Rao Kavita and Mukherjee Sacchidananda, (2016) evaluated short and medium run impact of demonetization on economy through a working paper. They opined that the impact of demonetization would depend upon the extent to which government decides to go for remonetization. The paper throws light on the impact of demonetization on various factors like availability of credit, level of activity, spending and government finances. They concluded that the demonetization is a large shock for the economy and the medium term impact of this shock will depend upon the extent to which currency is replaced by the government and the extent to which currency in circulation is extinguished. Further they stated that extinguishment of huge portion of exiting currency would result in contraction of economic activities and that would be the material cost that need to be considered while evaluating the impact of demonetization. They also emphasized on acute need for significant up gradation of banking system and telecom infrastructure that would serve as backbone for digital transactions and behavioral change in people to adapt the substitutes of cash for both making and receiving payments.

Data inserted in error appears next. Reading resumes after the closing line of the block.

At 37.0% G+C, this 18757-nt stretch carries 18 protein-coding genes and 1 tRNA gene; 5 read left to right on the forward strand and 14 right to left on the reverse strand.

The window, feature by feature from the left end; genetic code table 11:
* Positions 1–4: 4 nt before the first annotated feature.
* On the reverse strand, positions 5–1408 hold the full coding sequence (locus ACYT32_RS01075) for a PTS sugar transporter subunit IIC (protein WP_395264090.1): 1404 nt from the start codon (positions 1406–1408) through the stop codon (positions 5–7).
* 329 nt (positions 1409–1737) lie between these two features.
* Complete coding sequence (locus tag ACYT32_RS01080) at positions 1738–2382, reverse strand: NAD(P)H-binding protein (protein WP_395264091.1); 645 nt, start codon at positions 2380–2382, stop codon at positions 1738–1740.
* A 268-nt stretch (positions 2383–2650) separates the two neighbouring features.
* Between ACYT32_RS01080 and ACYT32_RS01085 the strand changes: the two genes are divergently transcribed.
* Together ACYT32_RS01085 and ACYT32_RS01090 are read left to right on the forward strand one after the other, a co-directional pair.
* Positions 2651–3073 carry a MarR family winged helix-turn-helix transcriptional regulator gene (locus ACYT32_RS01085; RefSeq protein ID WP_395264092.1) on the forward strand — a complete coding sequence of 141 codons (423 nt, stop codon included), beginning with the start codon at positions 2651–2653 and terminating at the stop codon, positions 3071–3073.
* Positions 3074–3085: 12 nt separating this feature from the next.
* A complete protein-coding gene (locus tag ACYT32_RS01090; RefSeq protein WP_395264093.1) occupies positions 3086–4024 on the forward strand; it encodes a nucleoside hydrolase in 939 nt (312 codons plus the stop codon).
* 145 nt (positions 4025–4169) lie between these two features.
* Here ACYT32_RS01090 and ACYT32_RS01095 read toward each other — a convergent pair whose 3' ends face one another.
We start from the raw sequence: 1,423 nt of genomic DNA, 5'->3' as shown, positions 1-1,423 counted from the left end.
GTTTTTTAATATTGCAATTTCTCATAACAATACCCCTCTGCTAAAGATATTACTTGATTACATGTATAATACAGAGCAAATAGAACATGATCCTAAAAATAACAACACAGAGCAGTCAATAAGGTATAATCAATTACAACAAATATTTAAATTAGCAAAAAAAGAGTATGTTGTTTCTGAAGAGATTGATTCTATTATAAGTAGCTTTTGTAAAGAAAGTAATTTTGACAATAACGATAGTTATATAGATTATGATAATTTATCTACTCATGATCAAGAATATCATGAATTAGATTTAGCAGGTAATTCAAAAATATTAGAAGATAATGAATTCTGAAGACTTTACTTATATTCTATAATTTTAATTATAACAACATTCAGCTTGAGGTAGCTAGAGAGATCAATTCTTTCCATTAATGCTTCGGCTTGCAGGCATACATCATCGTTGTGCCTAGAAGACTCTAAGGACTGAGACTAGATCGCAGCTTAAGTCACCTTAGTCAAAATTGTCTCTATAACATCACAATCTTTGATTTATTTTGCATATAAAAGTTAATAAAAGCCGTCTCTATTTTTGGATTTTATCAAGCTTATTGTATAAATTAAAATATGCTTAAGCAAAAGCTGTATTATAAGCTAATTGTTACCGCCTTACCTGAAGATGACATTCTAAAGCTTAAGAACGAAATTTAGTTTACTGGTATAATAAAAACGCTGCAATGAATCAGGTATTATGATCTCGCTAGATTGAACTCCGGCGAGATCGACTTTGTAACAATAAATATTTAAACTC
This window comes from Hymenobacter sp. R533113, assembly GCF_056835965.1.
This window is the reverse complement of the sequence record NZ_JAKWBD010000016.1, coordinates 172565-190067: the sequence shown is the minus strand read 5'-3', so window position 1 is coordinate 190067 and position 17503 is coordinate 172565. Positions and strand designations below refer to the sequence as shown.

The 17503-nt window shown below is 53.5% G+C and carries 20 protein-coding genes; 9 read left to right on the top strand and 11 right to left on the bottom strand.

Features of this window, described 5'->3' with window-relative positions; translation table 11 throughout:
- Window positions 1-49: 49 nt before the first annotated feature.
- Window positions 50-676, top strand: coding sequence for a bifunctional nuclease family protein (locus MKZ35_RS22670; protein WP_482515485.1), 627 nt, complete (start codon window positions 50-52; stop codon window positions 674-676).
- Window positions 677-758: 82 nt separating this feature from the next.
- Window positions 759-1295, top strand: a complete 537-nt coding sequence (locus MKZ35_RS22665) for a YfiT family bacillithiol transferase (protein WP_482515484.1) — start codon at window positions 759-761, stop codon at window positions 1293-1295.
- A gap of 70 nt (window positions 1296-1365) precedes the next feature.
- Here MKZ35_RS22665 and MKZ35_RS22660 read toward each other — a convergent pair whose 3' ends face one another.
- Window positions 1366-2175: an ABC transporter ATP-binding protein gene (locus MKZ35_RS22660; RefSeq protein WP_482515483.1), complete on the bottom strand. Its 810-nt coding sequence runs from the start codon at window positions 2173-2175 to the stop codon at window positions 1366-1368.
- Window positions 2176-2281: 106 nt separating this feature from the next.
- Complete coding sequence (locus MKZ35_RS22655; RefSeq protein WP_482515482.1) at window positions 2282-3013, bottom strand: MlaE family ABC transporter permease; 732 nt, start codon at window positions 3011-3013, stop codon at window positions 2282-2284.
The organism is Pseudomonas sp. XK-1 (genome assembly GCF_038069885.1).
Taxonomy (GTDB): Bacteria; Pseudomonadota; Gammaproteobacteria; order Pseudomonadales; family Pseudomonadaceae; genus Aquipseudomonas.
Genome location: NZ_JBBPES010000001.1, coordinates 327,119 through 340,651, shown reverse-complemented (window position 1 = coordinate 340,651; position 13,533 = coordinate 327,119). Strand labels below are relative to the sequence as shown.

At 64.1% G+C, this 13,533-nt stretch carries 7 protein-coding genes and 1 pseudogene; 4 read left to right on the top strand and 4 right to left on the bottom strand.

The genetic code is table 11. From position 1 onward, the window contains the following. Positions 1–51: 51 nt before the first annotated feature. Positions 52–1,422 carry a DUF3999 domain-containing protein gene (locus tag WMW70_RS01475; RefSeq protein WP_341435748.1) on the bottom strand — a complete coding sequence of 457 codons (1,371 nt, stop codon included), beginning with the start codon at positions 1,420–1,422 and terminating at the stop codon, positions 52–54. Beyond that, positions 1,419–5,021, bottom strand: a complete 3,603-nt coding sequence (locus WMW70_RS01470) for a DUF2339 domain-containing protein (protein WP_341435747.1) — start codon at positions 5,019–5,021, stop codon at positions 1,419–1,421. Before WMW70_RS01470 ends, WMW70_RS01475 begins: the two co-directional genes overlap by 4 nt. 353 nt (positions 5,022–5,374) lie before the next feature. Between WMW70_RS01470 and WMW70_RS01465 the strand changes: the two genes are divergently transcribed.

Sabnavis, Sawarkar and Mishra (2016) in their report on economic policy review of CARE ratings they highlighted the probable consequences of demonetization decision on different economic variables and entities. Talking about the impact on parallel economy they opined that the decision will eradicate the huge chunk of black money and counterfeit money from the economy and will significantly curb the funding for the various anti-social activities like terrorism, smuggling, espionage etc. Explaining the impact on overall demand they expected the large contraction in overall demand and particularly in sectors like consumer goods, real estate, automobiles etc. They further forecasted improvement in liquidity position of banks, which can be leveraged for lending purposes. It was further observed that with cash transactions facing reduction, the alternative forms of payment will experience sharp increase in demand.